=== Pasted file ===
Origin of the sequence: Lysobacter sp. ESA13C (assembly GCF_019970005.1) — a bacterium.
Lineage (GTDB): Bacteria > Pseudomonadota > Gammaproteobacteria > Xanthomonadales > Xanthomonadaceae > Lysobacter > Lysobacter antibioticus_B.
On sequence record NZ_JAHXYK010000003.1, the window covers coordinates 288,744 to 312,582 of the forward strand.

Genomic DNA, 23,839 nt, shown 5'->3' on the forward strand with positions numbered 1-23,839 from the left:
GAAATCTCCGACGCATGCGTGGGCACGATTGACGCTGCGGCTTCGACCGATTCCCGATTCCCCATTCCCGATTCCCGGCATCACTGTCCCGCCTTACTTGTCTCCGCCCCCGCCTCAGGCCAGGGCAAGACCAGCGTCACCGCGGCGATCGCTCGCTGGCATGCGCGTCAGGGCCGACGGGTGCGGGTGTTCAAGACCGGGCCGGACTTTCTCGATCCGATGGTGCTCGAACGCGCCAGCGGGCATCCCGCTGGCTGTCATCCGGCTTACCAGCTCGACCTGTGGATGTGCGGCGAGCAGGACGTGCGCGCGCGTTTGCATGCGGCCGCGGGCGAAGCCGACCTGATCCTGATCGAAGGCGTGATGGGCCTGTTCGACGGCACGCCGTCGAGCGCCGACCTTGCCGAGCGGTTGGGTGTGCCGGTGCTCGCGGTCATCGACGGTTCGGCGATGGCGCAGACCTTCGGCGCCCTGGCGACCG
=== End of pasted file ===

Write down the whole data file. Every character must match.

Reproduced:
Origin of the sequence: Lysobacter sp. ESA13C (assembly GCF_019970005.1) — a bacterium.
Lineage (GTDB): Bacteria > Pseudomonadota > Gammaproteobacteria > Xanthomonadales > Xanthomonadaceae > Lysobacter > Lysobacter antibioticus_B.
On sequence record NZ_JAHXYK010000003.1, the window covers coordinates 288,744 to 312,582 of the forward strand.

Genomic DNA, 23,839 nt, shown 5'->3' on the forward strand with positions numbered 1-23,839 from the left:
GAAATCTCCGACGCATGCGTGGGCACGATTGACGCTGCGGCTTCGACCGATTCCCGATTCCCCATTCCCGATTCCCGGCATCACTGTCCCGCCTTACTTGTCTCCGCCCCCGCCTCAGGCCAGGGCAAGACCAGCGTCACCGCGGCGATCGCTCGCTGGCATGCGCGTCAGGGCCGACGGGTGCGGGTGTTCAAGACCGGGCCGGACTTTCTCGATCCGATGGTGCTCGAACGCGCCAGCGGGCATCCCGCTGGCTGTCATCCGGCTTACCAGCTCGACCTGTGGATGTGCGGCGAGCAGGACGTGCGCGCGCGTTTGCATGCGGCCGCGGGCGAAGCCGACCTGATCCTGATCGAAGGCGTGATGGGCCTGTTCGACGGCACGCCGTCGAGCGCCGACCTTGCCGAGCGGTTGGGTGTGCCGGTGCTCGCGGTCATCGACGGTTCGGCGATGGCGCAGACCTTCGGCGCCCTGGCGACCG